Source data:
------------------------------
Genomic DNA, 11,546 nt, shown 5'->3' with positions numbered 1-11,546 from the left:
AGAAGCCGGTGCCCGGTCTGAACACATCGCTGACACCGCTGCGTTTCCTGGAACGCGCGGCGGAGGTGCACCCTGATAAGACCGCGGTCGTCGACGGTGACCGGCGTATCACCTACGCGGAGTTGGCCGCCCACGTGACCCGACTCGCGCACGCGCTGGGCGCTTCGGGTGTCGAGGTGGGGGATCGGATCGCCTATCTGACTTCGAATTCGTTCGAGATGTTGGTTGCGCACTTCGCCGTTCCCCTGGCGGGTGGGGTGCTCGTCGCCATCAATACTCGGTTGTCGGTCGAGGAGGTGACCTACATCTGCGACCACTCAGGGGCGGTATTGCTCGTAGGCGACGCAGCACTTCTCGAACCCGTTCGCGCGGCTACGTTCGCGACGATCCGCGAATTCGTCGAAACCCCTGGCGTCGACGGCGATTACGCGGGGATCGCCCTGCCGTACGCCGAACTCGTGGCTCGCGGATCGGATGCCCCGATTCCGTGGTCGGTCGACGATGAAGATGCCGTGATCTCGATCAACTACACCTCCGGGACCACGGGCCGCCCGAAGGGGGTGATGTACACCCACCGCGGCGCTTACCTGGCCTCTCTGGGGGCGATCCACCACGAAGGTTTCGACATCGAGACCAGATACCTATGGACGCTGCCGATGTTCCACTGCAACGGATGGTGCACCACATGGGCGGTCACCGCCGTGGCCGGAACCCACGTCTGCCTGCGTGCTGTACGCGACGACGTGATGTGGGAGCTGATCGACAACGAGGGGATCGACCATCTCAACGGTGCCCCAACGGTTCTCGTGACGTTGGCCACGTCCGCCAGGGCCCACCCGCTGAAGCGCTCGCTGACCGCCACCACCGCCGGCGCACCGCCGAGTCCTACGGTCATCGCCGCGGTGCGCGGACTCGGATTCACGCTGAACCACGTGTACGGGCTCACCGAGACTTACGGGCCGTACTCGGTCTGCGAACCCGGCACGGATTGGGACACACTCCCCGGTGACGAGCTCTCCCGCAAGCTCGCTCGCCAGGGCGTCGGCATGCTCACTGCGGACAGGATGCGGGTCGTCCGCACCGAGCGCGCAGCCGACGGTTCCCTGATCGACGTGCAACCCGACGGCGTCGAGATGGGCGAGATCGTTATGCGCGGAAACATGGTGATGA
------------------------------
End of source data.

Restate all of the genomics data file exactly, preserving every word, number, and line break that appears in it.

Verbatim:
Genomic DNA, 11,546 nt, shown 5'->3' with positions numbered 1-11,546 from the left:
AGAAGCCGGTGCCCGGTCTGAACACATCGCTGACACCGCTGCGTTTCCTGGAACGCGCGGCGGAGGTGCACCCTGATAAGACCGCGGTCGTCGACGGTGACCGGCGTATCACCTACGCGGAGTTGGCCGCCCACGTGACCCGACTCGCGCACGCGCTGGGCGCTTCGGGTGTCGAGGTGGGGGATCGGATCGCCTATCTGACTTCGAATTCGTTCGAGATGTTGGTTGCGCACTTCGCCGTTCCCCTGGCGGGTGGGGTGCTCGTCGCCATCAATACTCGGTTGTCGGTCGAGGAGGTGACCTACATCTGCGACCACTCAGGGGCGGTATTGCTCGTAGGCGACGCAGCACTTCTCGAACCCGTTCGCGCGGCTACGTTCGCGACGATCCGCGAATTCGTCGAAACCCCTGGCGTCGACGGCGATTACGCGGGGATCGCCCTGCCGTACGCCGAACTCGTGGCTCGCGGATCGGATGCCCCGATTCCGTGGTCGGTCGACGATGAAGATGCCGTGATCTCGATCAACTACACCTCCGGGACCACGGGCCGCCCGAAGGGGGTGATGTACACCCACCGCGGCGCTTACCTGGCCTCTCTGGGGGCGATCCACCACGAAGGTTTCGACATCGAGACCAGATACCTATGGACGCTGCCGATGTTCCACTGCAACGGATGGTGCACCACATGGGCGGTCACCGCCGTGGCCGGAACCCACGTCTGCCTGCGTGCTGTACGCGACGACGTGATGTGGGAGCTGATCGACAACGAGGGGATCGACCATCTCAACGGTGCCCCAACGGTTCTCGTGACGTTGGCCACGTCCGCCAGGGCCCACCCGCTGAAGCGCTCGCTGACCGCCACCACCGCCGGCGCACCGCCGAGTCCTACGGTCATCGCCGCGGTGCGCGGACTCGGATTCACGCTGAACCACGTGTACGGGCTCACCGAGACTTACGGGCCGTACTCGGTCTGCGAACCCGGCACGGATTGGGACACACTCCCCGGTGACGAGCTCTCCCGCAAGCTCGCTCGCCAGGGCGTCGGCATGCTCACTGCGGACAGGATGCGGGTCGTCCGCACCGAGCGCGCAGCCGACGGTTCCCTGATCGACGTGCAACCCGACGGCGTCGAGATGGGCGAGATCGTTATGCGCGGAAACATGGTGATGA